Due to your readership, dear Film Fan, I have secured a Press Pass for the festival. This makes almost all of the screenings free. Without your readership, I would be spending over a 100 pounds trying to cover a fraction of the festival’s events. So thank you.
To honor your support, please look through the festival’s brochure and tell me what films you want reviewed – or simply if I’ve overlooked a great film at the fest. I cannot promise I will be able to deliver all reviews given time restraints, but I will do my best.
There are an insane number of films being shown, so the following are the main titles I’m looking forward to seeing.
“Jean Reno gets shot 22 times…and he’s not happy about it.” Produced by Luc Besson (Unleashed, The Fifth Element) and starring our favorite hit man, this is high on my list.
BAFTA Scotland Interview: Sir Patrick Stewart
Who would pass up a chance to see Captain Picard?
A dystopia in which smokers are separated from the rest of the city, it looks like a fun B-movie.
Robert Duvall plays Felix Bush, an old timer who wants to have a funeral party – while he’s still alive. Throw Bill Murray into this 1930’s period piece and I’m there.
H.P. Lovecraft’s The Dunwich Horror
This will be a “audio horror movie,” using the cinema’s sound system to tell Lovecraft’s tale.
Documentary from Jeffrey Blitz (Spellbound, Rocket Science) detailing the lives of lottery winners. Given the greatness of Rocket Race and an NPR piece I heard discussing the making of the film, it should deliver the goods.
After contact with alien life has gone awry, the Mexican/U.S. border becomes “infected” territory. Monsters received buzz at SXSW and has been compared to District 9. Probably the film I’m most anticipating at the festival.
My Son, My Son, What Have Ye Done?
Directed by Werner Herzog and produced by David Lynch, that’s enough to watch. Adding Michael Shannon (a little known actor who was phenomenal in Shotgun Stories), Michael Pena (Crash, The Shield), Chloe Sevigny, and Willem Dafoe is just icing to the cake.
Looking forward to this based solely on the reviews, tagging it as a UK horror that throws out the rules.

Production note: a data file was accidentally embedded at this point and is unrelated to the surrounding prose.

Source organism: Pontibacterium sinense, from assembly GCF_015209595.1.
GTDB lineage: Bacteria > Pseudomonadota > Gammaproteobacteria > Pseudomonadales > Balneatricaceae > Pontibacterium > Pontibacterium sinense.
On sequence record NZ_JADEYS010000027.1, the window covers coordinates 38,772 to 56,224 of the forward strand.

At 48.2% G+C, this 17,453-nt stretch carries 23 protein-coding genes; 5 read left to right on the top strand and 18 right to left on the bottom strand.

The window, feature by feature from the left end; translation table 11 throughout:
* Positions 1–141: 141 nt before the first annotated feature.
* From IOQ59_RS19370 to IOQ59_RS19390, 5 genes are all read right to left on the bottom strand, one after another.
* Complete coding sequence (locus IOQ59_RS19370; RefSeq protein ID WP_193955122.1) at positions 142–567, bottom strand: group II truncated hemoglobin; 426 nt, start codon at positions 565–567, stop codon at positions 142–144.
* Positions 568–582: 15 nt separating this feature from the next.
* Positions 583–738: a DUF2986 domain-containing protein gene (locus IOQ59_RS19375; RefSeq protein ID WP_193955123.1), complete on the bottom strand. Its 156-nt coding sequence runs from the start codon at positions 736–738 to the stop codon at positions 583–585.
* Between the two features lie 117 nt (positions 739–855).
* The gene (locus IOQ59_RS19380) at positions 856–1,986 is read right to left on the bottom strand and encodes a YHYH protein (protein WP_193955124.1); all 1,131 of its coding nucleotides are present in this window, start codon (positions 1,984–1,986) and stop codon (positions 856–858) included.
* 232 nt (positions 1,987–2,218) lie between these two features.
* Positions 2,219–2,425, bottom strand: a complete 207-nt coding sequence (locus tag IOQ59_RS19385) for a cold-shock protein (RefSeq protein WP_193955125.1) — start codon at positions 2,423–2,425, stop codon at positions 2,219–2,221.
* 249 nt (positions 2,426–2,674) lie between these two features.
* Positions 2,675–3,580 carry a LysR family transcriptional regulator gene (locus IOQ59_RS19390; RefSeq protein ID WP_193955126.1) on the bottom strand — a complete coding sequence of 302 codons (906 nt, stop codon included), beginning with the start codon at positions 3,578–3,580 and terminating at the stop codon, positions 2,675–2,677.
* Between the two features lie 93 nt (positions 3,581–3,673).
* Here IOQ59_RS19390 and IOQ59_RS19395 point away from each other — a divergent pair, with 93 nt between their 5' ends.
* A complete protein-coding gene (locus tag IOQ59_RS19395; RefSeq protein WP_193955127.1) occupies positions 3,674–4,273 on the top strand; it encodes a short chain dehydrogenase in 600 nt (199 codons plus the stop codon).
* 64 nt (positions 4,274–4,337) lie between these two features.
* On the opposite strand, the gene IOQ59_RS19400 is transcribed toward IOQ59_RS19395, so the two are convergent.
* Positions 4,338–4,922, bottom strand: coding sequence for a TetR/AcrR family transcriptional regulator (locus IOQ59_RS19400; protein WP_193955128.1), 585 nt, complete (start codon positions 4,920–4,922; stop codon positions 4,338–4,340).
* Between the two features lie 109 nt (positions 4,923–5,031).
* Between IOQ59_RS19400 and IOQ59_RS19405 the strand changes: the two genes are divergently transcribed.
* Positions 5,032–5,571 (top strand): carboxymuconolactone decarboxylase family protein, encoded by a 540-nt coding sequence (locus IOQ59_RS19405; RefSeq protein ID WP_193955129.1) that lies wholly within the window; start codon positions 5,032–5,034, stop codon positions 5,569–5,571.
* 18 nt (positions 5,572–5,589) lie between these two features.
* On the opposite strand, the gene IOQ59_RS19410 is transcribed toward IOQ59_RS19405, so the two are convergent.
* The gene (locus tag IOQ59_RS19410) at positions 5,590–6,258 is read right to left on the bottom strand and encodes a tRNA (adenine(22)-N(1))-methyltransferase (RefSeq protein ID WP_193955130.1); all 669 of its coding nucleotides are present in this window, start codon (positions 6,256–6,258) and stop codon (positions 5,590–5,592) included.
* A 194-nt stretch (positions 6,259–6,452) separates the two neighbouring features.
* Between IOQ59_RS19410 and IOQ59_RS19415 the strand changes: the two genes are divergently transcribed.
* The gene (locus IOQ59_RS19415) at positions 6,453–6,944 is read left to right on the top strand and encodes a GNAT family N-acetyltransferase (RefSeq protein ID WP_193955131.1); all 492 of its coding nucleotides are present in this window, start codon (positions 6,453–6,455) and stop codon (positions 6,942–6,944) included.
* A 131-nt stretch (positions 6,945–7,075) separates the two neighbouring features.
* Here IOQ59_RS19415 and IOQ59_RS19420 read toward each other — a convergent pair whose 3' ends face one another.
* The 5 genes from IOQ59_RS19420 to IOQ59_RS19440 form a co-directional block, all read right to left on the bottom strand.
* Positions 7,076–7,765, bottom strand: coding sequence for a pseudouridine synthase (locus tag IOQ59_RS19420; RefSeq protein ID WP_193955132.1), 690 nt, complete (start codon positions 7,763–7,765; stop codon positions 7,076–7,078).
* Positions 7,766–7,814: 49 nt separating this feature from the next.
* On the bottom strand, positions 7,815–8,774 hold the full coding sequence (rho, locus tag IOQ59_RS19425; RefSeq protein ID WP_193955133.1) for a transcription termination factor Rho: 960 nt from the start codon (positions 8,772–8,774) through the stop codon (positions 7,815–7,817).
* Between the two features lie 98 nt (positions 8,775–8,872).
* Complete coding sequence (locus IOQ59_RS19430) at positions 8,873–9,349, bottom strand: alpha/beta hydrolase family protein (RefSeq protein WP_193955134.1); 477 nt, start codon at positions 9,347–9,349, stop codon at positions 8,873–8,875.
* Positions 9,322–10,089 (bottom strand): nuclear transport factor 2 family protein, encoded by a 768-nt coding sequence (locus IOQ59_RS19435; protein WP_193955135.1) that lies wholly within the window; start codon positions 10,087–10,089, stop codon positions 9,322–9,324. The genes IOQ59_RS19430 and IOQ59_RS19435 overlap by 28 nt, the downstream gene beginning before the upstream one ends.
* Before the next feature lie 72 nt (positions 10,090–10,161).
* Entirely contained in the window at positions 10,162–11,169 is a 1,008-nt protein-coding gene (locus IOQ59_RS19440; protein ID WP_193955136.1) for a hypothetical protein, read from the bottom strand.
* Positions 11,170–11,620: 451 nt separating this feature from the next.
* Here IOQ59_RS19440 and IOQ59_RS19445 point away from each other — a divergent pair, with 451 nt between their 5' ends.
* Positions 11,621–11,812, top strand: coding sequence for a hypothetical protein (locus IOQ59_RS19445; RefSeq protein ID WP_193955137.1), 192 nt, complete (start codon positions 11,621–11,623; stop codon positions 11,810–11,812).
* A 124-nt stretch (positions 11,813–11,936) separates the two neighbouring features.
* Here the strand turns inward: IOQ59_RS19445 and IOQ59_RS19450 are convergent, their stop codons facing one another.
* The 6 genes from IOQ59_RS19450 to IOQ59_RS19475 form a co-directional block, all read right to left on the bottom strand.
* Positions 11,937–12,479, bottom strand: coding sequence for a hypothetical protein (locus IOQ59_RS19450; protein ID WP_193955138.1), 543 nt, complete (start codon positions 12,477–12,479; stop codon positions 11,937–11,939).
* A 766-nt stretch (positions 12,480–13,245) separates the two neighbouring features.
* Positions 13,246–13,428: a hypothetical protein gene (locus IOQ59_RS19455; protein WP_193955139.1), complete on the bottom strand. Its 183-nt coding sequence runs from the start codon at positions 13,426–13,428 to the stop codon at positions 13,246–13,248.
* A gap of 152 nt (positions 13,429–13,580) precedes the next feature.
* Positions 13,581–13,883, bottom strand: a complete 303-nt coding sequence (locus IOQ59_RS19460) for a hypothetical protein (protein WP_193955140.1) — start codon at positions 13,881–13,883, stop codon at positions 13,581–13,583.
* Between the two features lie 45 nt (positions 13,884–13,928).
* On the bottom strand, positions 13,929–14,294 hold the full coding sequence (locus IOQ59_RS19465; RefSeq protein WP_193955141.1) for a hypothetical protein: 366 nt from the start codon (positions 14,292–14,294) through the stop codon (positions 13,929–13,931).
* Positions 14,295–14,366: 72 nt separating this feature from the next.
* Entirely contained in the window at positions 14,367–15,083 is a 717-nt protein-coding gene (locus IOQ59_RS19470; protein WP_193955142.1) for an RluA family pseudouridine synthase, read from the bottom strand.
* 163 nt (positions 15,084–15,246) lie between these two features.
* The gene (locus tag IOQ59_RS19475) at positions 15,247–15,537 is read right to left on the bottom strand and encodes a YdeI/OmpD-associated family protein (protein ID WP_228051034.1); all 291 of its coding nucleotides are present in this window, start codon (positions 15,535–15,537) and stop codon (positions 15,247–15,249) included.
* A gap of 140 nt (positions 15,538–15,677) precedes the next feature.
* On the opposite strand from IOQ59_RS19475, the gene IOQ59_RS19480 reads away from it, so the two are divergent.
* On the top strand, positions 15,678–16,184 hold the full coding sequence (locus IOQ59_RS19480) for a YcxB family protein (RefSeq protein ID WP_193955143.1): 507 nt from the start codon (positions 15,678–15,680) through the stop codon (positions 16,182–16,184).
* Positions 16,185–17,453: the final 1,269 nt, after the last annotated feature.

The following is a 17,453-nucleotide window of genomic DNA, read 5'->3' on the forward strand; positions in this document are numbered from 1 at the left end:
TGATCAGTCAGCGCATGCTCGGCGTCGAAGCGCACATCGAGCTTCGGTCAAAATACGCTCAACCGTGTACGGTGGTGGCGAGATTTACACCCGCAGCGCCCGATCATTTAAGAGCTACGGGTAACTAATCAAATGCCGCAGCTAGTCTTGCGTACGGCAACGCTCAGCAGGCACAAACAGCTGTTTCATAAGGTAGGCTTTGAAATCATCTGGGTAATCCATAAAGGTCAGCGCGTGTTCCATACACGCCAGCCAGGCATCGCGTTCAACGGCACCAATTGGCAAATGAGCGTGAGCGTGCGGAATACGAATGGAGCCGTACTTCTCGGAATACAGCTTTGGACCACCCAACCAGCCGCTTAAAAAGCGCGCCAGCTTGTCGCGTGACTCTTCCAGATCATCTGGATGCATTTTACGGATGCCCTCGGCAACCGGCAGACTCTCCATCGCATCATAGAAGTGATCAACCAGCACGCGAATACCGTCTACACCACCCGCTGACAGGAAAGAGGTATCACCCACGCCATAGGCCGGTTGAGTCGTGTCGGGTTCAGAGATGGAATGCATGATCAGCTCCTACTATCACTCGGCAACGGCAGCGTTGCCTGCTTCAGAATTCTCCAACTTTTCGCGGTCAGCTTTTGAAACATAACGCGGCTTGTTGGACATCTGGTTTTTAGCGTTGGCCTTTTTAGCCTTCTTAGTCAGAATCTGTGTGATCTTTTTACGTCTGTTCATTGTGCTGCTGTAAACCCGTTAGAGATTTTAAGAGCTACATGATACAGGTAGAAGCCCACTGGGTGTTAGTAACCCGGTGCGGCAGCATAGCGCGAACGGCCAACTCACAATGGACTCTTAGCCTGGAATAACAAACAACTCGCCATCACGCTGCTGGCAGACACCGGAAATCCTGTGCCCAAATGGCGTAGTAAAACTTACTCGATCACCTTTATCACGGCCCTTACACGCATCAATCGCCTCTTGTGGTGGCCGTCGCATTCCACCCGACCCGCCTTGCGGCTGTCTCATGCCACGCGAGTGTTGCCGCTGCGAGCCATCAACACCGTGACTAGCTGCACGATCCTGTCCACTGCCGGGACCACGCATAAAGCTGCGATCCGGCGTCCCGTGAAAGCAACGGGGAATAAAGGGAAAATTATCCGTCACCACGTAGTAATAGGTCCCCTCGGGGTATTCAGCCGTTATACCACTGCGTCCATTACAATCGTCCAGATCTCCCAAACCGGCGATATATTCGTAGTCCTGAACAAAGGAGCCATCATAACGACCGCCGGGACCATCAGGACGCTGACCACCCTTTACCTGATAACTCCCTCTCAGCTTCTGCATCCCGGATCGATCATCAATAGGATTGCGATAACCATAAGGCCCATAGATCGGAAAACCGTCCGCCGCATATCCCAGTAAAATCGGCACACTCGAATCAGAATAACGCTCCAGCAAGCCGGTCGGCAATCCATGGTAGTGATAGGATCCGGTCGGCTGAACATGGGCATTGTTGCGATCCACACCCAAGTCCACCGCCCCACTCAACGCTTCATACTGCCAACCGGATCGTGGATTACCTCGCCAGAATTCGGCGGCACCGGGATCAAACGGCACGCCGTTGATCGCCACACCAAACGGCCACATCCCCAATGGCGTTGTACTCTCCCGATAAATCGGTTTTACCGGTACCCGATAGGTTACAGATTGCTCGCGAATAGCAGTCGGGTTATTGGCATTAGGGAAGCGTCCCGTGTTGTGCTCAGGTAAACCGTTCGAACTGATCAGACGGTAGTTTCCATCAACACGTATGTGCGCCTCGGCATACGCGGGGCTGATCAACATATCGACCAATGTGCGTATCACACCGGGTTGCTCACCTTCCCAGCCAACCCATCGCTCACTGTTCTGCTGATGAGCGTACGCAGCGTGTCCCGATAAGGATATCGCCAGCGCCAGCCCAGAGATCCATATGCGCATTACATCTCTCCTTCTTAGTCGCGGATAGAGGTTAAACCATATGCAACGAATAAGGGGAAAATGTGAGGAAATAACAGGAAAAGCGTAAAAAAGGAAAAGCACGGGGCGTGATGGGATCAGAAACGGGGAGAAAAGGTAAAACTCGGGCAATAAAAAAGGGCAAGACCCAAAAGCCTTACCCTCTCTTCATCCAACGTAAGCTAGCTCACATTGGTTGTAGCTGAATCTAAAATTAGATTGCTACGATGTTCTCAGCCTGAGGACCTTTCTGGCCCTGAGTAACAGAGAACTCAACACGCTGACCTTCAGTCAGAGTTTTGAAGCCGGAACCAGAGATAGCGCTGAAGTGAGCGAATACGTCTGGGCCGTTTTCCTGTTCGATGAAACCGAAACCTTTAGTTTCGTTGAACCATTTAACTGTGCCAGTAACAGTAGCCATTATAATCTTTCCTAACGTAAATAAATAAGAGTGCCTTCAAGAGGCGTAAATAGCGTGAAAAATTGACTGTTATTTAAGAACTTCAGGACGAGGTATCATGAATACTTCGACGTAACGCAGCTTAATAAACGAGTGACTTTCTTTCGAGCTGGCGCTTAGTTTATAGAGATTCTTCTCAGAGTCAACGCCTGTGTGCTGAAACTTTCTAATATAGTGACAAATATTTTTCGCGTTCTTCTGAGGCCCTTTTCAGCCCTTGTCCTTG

Described by the EIFF as a prison story that makes A Prophet “look like porridge.”
“This Western-style outback thriller is action cinema at its very best.”
“The Afghanistan war film that renders all others unnecessary.” After being embedded for 15 months, the film is supposed to be an unflinching analysis of modern warfare, featuring civilian and military casualties.
The Last Rites of Ransom Pride
It’s 1910 and a young woman is hellbent on returning the body of outlaw Ransom Pride to Texas for a proper burial. Described as a “dark, violent western” reminiscent of Tarantino, Pekinpah, and Sergio Leone, with cameos from Kris Kristofferson, Dwight Yoakam, Jason Preistly, and a shotgun wielding Peter Dinklage, it sounds like a good ride.
The People vs. George Lucas
I posted a blog piece about this that you can read here. Super pumped for this one.
Toy Story 3
UK premiere of Pixar’s latest.
World’s Greatest Dad
Starring Robin Williams in a dark comedy/drama directed by Bobcat Goldthwait, it’s sure to be interesting given Williams abilities showcased in One Hour Photo and Death to Smoochy.
Other film of interest include: Act of Dishonour, And Everything is Going Fine, Au Revoir Taipei, Blank City, Boy, Caterpillar, Chase the Slut, Cherry Tree Lane, Crime Fighters, Evil in the Time of Heroes, Fog, Gravity, Henry of Navarre, HIGH School, Hotel Atlantico, Jackboots on Whitehall, Lucky Luke, Ollie Kepler’s Expanding Purple World, Perastroika, Police Adjective, Postales, Privelege, Putty Hill, Skeletons, Snowman’s Land, Son of Babylon, Soul Boy, The Dry Land, The Hunter, The Oath, The Red Machine, The Robber, The Sentimental Engine Slayer, Third Star, Two Eyes Staring, Vacation, and Went the Day Well?
There are still some costs to covering the film festival, so if you like the blog and can afford to support my work, donate below. If you donate $10 or more, I will send you a DVD of my short films. One finds more value in their work when people are willing to pay for it.